Tag: Carl Schmitt

Differentiating journalists as enemies is always alarming, but especially so during a public health crisis.

Viral Sovereignty

In the face of COVID-19, we do not have the capacity to breathe, much less decide.

The real scope of the project emerges when its intellectual polemical core is revealed. The book— a fruit of the shared interests of its authors in philology and political theology– is an attempt to mobilize philology in order to unearth the ground of political theology.

…I see my list on political theology functioning like Wittgenstein’s ladder metaphor in his Tractatus. Once graduate students read and grasp these important texts, they should “throw away the ladder”, so to speak, and deconstruct all they have learned about political theology to illuminate contemporary problems on their own. Once they reach the top, they can throw away the ladder.

The Fluidity of the Field

Even while the concept of canon has been thoroughly critiqued and deconstructed, implicit canons remain and it may be best to acknowledge their presence rather than seek to repress them.

Christian Interrogation

…Political Theology is the sedimented yet changing and multifarious ways in which Christianity divides itself and (which is to say also: from) the world.

My point is that in addition to being annoyingly Eurocentric, the discourse of political theology focuses more on administrators and theorists of the modern State than the victims of State.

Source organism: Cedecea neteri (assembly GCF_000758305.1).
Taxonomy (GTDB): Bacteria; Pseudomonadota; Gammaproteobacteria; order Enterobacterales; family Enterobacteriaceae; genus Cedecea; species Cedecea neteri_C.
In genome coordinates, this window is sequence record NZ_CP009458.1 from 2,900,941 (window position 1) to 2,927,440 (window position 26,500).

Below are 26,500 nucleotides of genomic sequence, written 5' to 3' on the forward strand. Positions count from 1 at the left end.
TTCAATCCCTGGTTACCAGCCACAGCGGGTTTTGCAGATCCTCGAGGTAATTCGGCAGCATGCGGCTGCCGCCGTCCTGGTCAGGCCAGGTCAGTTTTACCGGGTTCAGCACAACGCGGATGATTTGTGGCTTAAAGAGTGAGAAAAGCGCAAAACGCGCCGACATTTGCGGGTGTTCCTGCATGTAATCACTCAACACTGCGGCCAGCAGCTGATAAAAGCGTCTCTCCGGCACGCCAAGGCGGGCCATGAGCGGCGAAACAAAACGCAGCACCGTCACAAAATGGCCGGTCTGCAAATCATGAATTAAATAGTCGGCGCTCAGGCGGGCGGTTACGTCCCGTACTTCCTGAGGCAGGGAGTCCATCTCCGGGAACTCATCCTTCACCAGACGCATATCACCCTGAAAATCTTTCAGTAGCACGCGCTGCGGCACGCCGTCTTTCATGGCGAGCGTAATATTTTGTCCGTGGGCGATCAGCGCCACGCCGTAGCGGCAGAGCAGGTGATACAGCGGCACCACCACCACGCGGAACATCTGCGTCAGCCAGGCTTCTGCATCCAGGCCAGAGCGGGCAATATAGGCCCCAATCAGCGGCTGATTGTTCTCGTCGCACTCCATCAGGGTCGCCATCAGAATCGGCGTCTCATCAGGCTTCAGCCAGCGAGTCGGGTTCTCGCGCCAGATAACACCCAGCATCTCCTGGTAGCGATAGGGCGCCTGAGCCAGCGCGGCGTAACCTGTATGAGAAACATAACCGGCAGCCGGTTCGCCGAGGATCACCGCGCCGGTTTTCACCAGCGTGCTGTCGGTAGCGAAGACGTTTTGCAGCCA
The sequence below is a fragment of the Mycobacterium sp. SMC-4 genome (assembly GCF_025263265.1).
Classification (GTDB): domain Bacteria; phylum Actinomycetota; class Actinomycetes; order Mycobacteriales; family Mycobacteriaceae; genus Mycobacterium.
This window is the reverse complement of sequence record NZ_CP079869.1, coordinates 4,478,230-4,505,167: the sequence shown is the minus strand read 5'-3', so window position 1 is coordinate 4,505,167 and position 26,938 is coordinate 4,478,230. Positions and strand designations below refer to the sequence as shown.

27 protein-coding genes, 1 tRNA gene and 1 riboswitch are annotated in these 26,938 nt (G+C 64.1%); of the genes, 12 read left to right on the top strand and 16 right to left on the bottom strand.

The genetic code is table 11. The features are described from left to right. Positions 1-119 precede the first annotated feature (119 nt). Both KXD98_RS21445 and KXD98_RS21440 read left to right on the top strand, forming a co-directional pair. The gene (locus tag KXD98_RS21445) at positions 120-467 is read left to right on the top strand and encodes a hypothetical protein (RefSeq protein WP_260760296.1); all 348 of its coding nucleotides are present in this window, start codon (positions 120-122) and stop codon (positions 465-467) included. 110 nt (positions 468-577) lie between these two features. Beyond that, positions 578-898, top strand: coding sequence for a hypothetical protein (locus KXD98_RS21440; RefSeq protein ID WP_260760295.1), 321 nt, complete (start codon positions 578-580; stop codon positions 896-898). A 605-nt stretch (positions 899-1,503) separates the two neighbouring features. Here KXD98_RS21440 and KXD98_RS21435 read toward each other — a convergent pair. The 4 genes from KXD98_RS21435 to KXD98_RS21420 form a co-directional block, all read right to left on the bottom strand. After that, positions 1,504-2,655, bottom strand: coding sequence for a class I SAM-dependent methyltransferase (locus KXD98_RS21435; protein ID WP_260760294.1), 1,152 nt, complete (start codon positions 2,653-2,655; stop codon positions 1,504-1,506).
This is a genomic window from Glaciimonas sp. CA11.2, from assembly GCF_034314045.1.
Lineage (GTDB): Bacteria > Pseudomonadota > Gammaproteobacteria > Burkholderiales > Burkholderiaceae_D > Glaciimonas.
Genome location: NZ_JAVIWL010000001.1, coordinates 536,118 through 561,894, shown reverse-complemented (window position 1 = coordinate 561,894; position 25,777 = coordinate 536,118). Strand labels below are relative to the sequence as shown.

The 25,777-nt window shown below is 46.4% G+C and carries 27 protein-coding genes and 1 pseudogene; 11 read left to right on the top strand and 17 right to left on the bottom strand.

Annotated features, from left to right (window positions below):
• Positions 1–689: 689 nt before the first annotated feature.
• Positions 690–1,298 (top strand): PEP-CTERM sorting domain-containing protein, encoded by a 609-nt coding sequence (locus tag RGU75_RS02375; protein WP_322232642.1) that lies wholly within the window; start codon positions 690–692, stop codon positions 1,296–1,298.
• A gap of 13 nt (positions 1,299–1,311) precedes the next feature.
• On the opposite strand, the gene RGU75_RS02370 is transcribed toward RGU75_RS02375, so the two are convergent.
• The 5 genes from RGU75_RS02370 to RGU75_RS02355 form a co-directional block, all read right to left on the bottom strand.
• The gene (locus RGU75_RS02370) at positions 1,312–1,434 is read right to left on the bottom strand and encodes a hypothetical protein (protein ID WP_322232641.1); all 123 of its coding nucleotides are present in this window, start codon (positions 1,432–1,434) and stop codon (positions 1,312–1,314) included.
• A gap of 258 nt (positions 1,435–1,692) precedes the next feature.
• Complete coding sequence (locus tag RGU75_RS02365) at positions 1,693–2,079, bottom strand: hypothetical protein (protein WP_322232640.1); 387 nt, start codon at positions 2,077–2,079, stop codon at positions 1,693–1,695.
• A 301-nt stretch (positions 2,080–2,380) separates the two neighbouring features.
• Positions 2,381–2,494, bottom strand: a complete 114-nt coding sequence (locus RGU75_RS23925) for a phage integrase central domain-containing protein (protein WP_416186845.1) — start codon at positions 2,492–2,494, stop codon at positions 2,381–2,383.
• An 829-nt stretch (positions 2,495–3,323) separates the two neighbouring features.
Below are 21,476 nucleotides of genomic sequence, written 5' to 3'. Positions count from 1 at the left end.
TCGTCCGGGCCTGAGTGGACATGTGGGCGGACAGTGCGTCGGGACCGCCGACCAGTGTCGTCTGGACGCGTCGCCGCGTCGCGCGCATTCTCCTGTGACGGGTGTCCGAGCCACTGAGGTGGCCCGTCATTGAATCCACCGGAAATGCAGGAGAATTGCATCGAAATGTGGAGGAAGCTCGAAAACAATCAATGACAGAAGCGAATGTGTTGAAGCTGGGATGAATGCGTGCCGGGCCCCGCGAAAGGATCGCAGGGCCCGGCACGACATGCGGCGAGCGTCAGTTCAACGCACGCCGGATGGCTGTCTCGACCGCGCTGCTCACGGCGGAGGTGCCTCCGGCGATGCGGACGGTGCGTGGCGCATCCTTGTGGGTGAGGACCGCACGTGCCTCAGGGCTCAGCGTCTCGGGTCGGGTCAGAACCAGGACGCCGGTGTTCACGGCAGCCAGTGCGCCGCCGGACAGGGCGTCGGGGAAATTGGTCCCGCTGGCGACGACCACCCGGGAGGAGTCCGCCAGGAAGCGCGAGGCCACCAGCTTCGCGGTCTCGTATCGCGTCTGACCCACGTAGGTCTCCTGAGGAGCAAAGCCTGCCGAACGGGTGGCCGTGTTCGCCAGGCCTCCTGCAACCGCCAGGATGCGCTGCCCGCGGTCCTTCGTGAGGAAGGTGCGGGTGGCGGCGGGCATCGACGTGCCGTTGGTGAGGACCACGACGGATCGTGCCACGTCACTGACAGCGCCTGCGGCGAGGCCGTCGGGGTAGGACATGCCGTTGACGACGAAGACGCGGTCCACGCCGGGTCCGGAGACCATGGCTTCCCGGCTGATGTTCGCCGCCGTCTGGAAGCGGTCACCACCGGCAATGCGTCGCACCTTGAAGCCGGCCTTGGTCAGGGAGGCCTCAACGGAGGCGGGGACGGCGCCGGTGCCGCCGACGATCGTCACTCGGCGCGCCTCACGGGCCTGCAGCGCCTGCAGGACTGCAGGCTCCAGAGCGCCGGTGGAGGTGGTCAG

Is it the case that the European political theology is indeed derived, not from the universal requirements of any sovereign order (as Schmitt sometimes claimed), but rather from specific Christian underpinnings? Or is it the case that a fundamentally similar political ideology, one which depends on the logic of sovereignty rather than on parochial cultural assumptions, can indeed be found elsewhere?

The field has often shown a Eurocentric bias…As such, the field has left out important reflections on political theology during the anticolonial and postcolonial struggles in the Global South.

If one speaks of Political Theology as a “field” with its own “canon” one must surely be preparing to deconstruct it.

Why does Trump’s face matter? Why does Trump—a world-class performer and master of the craft of showmanship—practice shaping his face? What does his face do? Is Trump’s face part of his power?

There seems to be, then, a road not yet taken by political theologians in North America and Europe: to participate with Arab thinkers in the work of writing comparative political theologies that decolonize knowledge and seek a more just alternative to the world as it stands.